{¶ 32} When the trial judge does not substantially comply with Crim.R. 11 in regard to a nonconstitutional right, reviewing courts must determine whether the trial court partially complied or failed to comply with the rule.   If the trial judge partially complied, e.g., by mentioning mandatory postrelease control without explaining it, the plea may be vacated only if the defendant demonstrates a prejudicial effect.   See Nero, 56 Ohio St.3d at 108, 564 N.E.2d 474, citing State v. Stewart (1977), 51 Ohio St.2d 86, 93, 5 O.O.3d 52, 364 N.E.2d 1163, and Crim.R. 52(A);  see also Sarkozy, 117 Ohio St.3d 86, 2008-Ohio-509, 881 N.E.2d 1224, ¶ 23.   The test for prejudice is “whether the plea would have otherwise been made.”  Nero at 108, 564 N.E.2d 474, citing Stewart, id.   If the trial judge completely failed to comply with the rule, e.g., by not informing the defendant of a mandatory period of postrelease control, the plea must be vacated.   See Sarkozy, 117 Ohio St.3d 86, 2008-Ohio-509, 881 N.E.2d, 1224, paragraph two of the syllabus.  “A complete failure to comply with the rule does not implicate an analysis of prejudice.”  Id. at ¶ 22.

IV

{¶ 33} We next apply these tests to the facts of this case.   Clark faced maximum sentences of life in prison without the possibility of parole for the crime of aggravated murder and three years in prison for the associated gun specification.   See R.C. 2929.03(A)(1)(a);  2941.145(A).   The trial judge correctly conveyed this information to him.   In holding that the trial judge substantially complied with Crim.R. 11(C)(2)(a), the court of appeals focused on the facts that Clark was aware that the maximum penalty for aggravated murder was a life term and that there was no misinformation in that regard.   We agree that if the trial judge had stopped at that point, he would have literally complied with Crim.R. 11(C)(2)(a), and there would be no issue for our review.

 {¶ 34} However, the trial judge attempted to give Clark what the judge thought was a more complete understanding of his sentence by explaining the concepts of postrelease control and parole.   Using terms that varied in their meaning throughout the proceedings, the trial judge informed Clark that, upon serving 28 years in prison, he would be subject to a hybrid of the two concepts that does not exist under Ohio law.   The trial judge's comments completely obfuscated the maximum sentence, to the point that it was unclear how the sentence would end and what sanctions Clark would face upon release from prison.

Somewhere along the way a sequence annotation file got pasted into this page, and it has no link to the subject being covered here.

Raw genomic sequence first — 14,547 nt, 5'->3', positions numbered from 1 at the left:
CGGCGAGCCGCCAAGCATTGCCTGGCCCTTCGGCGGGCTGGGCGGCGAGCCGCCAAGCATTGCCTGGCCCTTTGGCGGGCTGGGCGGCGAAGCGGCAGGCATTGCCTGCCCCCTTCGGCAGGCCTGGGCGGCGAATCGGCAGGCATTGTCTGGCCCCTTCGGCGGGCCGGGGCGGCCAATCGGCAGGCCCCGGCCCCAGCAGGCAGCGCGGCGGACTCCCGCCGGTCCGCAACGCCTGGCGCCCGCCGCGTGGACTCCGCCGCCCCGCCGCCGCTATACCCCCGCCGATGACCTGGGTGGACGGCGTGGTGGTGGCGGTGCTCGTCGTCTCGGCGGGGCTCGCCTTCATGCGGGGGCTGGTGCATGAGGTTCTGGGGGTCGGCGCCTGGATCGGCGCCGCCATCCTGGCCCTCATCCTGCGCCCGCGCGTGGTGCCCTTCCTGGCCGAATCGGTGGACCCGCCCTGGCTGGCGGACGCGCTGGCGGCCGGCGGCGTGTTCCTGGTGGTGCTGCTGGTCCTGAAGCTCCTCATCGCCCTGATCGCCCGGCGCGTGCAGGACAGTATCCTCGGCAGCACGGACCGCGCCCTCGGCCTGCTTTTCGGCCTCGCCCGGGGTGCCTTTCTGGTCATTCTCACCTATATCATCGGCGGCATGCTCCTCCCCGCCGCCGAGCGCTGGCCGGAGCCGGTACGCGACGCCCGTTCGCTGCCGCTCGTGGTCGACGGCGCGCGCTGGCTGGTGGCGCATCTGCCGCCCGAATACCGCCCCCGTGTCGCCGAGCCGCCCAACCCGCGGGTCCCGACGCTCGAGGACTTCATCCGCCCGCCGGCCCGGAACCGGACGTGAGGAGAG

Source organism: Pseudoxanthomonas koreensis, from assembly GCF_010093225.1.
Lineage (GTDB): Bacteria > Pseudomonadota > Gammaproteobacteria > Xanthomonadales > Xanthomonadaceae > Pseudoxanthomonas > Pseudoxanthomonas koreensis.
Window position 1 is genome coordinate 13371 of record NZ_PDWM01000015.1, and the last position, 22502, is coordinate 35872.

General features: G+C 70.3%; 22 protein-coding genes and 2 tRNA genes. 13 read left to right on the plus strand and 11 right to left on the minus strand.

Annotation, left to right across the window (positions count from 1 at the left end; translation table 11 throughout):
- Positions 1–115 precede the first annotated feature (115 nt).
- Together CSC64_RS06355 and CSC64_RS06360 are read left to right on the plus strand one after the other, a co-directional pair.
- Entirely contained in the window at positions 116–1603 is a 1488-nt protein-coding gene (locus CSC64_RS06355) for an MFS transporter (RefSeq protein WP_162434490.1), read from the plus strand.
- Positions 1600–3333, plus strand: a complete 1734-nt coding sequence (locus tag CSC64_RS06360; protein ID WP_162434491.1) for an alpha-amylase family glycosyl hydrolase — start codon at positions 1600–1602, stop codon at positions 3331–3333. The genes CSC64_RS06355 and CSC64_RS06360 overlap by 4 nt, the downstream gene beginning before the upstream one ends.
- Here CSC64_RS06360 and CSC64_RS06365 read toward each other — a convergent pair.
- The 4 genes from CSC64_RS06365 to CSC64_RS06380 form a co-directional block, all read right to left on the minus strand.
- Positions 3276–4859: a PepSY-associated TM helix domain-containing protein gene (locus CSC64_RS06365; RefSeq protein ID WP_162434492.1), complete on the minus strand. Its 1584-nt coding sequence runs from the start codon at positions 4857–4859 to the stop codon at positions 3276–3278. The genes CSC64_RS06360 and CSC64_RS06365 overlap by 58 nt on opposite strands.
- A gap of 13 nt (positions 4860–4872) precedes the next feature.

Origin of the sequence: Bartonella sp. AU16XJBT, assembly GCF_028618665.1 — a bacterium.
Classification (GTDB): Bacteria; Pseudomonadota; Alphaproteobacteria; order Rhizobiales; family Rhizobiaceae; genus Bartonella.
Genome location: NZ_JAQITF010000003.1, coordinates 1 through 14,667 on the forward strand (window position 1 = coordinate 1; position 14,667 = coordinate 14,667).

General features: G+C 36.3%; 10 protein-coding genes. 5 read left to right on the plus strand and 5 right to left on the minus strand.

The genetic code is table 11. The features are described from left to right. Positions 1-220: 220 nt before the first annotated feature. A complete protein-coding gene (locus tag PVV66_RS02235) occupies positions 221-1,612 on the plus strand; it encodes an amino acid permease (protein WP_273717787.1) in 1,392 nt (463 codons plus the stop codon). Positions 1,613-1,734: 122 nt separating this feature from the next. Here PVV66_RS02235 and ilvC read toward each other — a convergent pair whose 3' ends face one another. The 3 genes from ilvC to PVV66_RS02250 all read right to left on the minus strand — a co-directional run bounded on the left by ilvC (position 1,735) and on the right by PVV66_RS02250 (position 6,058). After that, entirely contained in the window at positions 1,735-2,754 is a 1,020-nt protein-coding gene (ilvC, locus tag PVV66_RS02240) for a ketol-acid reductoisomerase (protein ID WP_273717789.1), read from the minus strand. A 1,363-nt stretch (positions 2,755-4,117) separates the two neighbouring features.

{¶ 35} The disparity in the degree of potential limitations on Clark's liberty could be significant, depending upon his sentence.   To illustrate this point, we briefly explain how the statutory schemes for postrelease control and parole differ.   Defendants convicted of certain classified felonies (not including aggravated murder) are subject to a mandatory period of postrelease control.   See R.C. 2967.28(B).  Postrelease control is a period of supervision that occurs after a prisoner has served his or her prison sentence and is released from incarceration, during which the individual is subject to specific sanctions with which he or she must comply.   R.C. 2967.01(N).  Violation of these sanctions may result in additional punishment, such as a longer period of control, more restrictions during the control period, or a prison term of up to nine months per violation, subject to a cumulative maximum of one-half of the original stated prison term.   See R.C. 2967.28(F)(1) through (3).   When a sentence includes mandatory postrelease control, the trial judge must inform the defendant of that fact in the plea colloquy or the plea will be vacated.   See Sarkozy, 117 Ohio St.3d 86, 2008-Ohio-509, 881 N.E.2d 1224, paragraph two of the syllabus.

 {¶ 36} However, an individual sentenced for aggravated murder such as Clark is not subject to postrelease control, because that crime is an unclassified felony to which the postrelease-control statute does not apply.  R.C. 2967.28.   Instead, such a person is either ineligible for parole or becomes eligible for parole after serving a period of 20, 25, or 30 years in prison.   See R.C. 2929.03(A)(1);  2967.13(A).   Parole is also a form of supervised release, but it is not merely an addition to an individual's sentence.   When a person is paroled, he or she is released from confinement before the end of his or her sentence and remains in the custody of the state until the sentence expires or the Adult Parole Authority grants final release.  R.C. 2967.02(C);  2967.13(E);  2967.15(A);  2967.16(C)(1).   If a paroled person violates the various conditions associated with the parole, he or she may be required to serve the remainder of the original sentence;  that period could be more than nine months.  Ohio Adm.Code 5120:1-1-19(C).